To ask the Secretary of State for Education, what assessment his Department has made of the trends in the number of exempt schools that require an Ofsted inspection as a result of declining standards; and if he will undertake a review of the regulations exempting schools ranked as outstanding from routine inspections.
To ask the Secretary of State for Education, what assessment has his department made of the effect of trends in the level of school funding on the number of (a) Ofsted rated outstanding schools that have been assessed as (i) good, (ii) requires improvement and (iii) inadequate by Ofsted and (b) stuck schools.
The Department has a responsibility to ensure that inspection arrangements are proportionate and achieve an appropriate balance between school autonomy and assurance. That is why we have asked Ofsted to increase the number of outstanding schools it inspects this year, based on its risk assessment, so that those most at risk of decline are inspected.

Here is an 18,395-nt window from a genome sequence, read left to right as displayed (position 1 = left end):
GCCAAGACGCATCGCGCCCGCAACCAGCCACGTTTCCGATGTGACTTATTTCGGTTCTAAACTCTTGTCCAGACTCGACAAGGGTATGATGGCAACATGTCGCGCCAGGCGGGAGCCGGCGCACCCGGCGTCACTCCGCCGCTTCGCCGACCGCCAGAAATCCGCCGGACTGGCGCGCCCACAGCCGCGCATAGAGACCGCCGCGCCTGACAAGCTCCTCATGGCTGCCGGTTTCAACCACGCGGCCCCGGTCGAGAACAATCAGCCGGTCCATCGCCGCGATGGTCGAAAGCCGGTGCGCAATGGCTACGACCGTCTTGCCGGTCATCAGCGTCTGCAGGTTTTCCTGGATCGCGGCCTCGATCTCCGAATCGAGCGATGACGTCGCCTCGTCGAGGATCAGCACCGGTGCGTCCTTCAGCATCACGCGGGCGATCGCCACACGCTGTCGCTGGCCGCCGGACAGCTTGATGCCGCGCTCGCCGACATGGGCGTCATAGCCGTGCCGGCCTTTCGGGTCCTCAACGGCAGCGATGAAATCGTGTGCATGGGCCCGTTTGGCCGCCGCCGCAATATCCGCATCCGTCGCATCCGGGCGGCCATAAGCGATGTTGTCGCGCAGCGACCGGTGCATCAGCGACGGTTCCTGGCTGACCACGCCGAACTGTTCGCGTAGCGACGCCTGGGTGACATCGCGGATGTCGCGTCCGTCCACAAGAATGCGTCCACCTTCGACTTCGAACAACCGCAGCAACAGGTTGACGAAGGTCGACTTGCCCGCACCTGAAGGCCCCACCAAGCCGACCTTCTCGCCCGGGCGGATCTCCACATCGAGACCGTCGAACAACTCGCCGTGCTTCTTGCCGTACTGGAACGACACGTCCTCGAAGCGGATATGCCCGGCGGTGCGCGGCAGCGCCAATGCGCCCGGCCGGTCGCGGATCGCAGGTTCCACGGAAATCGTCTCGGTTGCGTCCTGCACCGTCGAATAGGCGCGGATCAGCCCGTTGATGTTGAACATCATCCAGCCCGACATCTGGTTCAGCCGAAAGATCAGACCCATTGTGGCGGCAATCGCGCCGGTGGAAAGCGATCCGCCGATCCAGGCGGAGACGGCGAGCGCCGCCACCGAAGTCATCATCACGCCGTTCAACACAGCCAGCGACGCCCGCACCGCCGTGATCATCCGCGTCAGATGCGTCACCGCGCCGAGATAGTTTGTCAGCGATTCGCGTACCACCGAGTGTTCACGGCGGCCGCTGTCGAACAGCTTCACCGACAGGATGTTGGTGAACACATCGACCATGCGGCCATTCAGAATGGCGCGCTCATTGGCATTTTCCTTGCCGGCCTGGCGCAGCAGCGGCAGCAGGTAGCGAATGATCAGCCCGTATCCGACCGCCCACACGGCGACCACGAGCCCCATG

Given Ofsted inspects outstanding schools where it has specific concerns, it is to be expected that in some cases school performance will have declined. This demonstrates that the risk assessment process is working. Nevertheless, of the 305 risk based inspections of exempt schools undertaken by Ofsted between September 2018 and 31 March 2019, 70% were found to be outstanding or good.
Since 2017, the Department has given every local authority more money for every pupil in every school, and has allocated the biggest increases to those that have been most underfunded. The Department recognises the budgeting challenges schools face and continues to support schools to make the most of their budgets by reducing non staff costs such as energy, water bills and materials.